After five seasons of relentless progress under Jürgen Klopp, culminating in that precious 19th title, Liverpool fell to their lowest points total since the first of his tenure. Third place and a Champions League quarter-final would generally be a perfectly acceptable season, but it represented a clear decline from 97 and 99 points in the prior two seasons, plus a sixth European Cup and World Club Cup trophy for good measure. The good news is that the route to that finish was unprecedented and circuitous, which promotes optimism for a new season and a rebound into domestic and European contention once more.
Until Alisson trotted forward in the 95th minute at the Hawthorns, the most memorable thing about Liverpool’s season was the injury crisis that plagued them through most of the season. The innocent days of September as Fabinho filled in alongside Virgil van Dijk at Stamford Bridge was in hindsight a clear example of first act foreshadowing. Not only did they lose their defensive bedrock in van Dijk, they then proceeded to lose centre back after centre back as the season progressed (including the midfielders succonded to the backline). Jürgen Klopp filling in at the back was a mix of gallows humour and momentary consideration at one point. Throw in injuries in the midfield ranks to the mix and that 3rd place and European quarter-final takes on a different complexion.
For all the early-season injuries and absences, Liverpool actually found themselves top of the league as Santa rolled into town (for the third consecutive year). Nine wins, four draws and the solitary loss in the debacle at Villa Park put them four points clear of Leicester and eight clear of Manchester City (albeit having played a game more). It took just a single month for their hard work to be undone. Three points in five games saw them drop out of the top-four and fall seven points behind the eventual title winners. That wasn’t even the worst of it: a further run of six losses in seven games left them in eighth and seven points behind fourth place. Suddenly a team that had lost nine league games in three seasons had lost nine in 28 (and eight in the last 12). And still the roller-coaster ride wasn’t over, as 26 points in 10 games to finish the season sent them into third place and 69 points – a mediocre season overall compared to the prior two seasons but a decent achievement given the context. Looking under the hood at Liverpool’s metrics over the course of the season, we can identify four phases:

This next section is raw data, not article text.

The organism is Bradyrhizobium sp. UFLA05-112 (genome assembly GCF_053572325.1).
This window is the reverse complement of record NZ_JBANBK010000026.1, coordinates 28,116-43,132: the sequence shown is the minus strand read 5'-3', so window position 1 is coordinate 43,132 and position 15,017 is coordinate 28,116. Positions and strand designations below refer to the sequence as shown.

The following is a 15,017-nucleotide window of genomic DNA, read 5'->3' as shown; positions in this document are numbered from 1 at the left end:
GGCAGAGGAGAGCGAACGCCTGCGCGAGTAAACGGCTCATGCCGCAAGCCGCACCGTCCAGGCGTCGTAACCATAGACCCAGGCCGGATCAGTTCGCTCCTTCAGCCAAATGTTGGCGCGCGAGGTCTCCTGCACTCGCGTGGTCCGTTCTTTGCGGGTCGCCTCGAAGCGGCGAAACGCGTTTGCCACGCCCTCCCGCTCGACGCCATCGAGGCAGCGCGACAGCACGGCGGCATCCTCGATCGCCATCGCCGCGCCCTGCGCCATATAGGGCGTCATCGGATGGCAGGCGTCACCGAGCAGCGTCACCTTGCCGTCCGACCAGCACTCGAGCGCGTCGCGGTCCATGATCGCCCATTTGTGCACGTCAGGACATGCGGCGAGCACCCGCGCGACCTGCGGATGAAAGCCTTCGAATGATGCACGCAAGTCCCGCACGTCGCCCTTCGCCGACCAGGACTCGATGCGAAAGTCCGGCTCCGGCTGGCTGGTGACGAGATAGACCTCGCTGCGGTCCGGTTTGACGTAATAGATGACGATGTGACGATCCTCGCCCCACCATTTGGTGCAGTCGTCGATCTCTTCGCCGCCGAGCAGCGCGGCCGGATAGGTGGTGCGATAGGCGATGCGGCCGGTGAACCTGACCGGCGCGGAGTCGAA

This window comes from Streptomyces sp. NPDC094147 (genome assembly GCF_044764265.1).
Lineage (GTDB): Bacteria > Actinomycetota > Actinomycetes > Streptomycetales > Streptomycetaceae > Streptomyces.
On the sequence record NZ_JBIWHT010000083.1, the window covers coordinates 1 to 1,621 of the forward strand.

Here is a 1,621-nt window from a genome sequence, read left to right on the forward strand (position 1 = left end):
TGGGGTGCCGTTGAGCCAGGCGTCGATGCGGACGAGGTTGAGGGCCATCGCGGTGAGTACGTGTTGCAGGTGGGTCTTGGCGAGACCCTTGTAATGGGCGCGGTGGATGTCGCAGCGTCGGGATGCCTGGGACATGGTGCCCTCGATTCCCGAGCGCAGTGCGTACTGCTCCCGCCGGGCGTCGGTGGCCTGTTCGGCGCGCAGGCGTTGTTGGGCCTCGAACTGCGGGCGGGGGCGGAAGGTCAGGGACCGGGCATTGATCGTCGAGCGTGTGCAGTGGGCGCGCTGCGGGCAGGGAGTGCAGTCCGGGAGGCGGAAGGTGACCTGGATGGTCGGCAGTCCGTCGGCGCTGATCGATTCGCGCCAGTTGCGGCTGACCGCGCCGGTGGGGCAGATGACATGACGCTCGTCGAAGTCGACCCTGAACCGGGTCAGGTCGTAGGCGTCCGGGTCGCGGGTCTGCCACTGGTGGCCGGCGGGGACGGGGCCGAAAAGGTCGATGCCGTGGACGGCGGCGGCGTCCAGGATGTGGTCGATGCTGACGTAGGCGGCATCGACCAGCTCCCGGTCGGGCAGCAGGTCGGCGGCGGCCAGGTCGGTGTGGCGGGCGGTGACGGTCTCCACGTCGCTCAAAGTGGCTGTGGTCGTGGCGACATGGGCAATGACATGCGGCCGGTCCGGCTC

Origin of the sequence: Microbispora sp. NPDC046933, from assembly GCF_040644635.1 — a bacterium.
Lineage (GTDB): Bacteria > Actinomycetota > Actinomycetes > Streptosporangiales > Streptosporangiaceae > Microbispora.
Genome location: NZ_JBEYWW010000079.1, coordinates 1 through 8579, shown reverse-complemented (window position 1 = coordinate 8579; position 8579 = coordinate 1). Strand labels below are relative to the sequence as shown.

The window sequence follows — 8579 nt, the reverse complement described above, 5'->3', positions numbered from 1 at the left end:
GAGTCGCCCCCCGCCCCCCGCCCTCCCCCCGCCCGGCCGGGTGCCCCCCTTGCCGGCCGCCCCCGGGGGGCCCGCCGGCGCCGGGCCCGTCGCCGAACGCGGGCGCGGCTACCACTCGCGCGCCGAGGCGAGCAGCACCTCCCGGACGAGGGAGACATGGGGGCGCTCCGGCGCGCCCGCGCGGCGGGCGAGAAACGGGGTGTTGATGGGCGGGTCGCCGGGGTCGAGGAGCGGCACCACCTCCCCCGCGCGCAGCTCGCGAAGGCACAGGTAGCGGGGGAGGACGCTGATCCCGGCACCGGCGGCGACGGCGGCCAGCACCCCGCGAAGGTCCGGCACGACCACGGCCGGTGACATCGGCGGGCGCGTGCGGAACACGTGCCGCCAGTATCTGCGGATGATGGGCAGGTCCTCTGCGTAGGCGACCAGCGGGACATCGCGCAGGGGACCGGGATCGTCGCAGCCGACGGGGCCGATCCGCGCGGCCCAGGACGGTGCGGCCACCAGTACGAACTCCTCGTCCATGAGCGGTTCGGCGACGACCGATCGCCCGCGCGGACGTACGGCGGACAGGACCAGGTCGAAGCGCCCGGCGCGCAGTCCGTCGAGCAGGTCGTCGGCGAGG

- Weaker defence combined with stronger attack
- Improved defence, but with a weaker attack
- A worsening defence while the attack remained stable
- The attack lifts off to close the season
As much as injuries played a role in Liverpool’s season, the thing that truly cratered their season was a massive finishing slump after putting seven goals past Crystal Palace at Selhurst Park in December.